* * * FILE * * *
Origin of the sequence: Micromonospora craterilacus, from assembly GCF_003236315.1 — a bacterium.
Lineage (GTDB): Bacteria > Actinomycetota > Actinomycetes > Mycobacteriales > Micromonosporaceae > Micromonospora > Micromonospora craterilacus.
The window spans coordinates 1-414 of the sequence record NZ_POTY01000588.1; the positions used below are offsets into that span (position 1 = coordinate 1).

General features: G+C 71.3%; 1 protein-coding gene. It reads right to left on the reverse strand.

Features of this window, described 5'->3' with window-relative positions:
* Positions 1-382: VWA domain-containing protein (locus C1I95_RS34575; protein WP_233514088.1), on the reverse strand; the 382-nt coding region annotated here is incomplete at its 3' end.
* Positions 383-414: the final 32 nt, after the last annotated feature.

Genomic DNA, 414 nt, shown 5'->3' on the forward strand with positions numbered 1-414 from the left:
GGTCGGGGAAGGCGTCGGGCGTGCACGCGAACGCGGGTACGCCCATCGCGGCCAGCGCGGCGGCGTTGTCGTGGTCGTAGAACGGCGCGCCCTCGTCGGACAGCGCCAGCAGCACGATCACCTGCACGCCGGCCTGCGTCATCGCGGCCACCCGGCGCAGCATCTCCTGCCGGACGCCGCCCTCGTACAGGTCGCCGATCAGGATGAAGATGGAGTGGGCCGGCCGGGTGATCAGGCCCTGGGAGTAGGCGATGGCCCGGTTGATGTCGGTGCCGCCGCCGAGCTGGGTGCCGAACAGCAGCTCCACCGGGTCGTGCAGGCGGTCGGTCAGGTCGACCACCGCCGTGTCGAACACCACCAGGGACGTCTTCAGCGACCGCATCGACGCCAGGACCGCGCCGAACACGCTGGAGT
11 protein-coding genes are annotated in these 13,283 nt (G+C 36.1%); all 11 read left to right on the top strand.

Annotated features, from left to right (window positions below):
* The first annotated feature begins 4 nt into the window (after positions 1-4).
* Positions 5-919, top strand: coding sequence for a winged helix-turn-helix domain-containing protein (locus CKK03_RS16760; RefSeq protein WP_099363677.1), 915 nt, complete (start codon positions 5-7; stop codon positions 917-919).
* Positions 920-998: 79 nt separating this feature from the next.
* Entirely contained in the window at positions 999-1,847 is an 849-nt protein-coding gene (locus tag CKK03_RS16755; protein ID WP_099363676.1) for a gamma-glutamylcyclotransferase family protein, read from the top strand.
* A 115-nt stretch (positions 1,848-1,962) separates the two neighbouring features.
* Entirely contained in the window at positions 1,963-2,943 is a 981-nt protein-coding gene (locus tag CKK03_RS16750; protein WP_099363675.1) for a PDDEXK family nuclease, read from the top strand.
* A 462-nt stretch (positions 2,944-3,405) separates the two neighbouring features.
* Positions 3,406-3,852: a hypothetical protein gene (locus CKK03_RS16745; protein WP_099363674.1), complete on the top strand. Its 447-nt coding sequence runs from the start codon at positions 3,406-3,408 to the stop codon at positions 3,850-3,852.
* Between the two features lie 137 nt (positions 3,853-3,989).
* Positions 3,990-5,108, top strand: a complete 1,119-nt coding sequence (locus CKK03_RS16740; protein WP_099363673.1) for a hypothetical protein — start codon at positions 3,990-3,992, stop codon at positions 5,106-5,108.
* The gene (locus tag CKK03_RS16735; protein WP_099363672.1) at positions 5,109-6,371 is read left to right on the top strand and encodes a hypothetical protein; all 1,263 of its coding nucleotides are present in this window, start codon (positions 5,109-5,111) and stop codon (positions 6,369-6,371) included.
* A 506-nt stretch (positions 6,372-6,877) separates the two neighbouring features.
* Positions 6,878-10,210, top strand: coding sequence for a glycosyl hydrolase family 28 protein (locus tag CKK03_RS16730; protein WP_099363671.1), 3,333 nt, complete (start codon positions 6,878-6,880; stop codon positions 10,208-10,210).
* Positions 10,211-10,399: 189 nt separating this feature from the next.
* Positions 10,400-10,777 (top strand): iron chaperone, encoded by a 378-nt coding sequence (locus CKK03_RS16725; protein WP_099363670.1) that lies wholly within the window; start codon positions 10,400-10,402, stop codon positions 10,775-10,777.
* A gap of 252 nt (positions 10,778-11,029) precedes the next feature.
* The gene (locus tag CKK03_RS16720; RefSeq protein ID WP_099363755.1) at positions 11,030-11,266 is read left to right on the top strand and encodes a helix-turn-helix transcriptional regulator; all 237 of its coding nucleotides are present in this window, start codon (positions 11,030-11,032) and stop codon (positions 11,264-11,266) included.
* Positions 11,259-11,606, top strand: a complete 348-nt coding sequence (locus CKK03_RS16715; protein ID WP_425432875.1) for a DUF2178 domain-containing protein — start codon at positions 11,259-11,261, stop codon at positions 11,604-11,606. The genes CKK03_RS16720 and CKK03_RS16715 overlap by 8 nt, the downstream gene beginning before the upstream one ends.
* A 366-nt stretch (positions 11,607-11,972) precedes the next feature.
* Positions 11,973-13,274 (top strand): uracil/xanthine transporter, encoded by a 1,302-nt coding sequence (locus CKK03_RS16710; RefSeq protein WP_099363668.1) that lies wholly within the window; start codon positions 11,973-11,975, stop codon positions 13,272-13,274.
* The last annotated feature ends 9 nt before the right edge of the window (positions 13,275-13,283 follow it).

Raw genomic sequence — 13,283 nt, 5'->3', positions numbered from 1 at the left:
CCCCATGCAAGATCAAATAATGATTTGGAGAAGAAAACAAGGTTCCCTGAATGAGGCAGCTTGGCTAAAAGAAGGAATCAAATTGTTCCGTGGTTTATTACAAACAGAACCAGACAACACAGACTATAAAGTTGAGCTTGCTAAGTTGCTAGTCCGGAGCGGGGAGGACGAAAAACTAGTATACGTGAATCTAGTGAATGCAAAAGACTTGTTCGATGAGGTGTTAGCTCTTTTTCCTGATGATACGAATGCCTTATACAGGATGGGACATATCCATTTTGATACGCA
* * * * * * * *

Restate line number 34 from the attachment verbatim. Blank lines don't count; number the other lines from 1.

CCCCATGCAAGATCAAATAATGATTTGGAGAAGAAAACAAGGTTCCCTGAATGAGGCAGCTTGGCTAAAAGAAGGAATCAAATTGTTCCGTGGTTTATTACAAACAGAACCAGACAACACAGACTATAAAGTTGAGCTTGCTAAGTTGCTAGTCCGGAGCGGGGAGGACGAAAAACTAGTATACGTGAATCTAGTGAATGCAAAAGACTTGTTCGATGAGGTGTTAGCTCTTTTTCCTGATGATACGAATGCCTTATACAGGATGGGACATATCCATTTTGATACGCA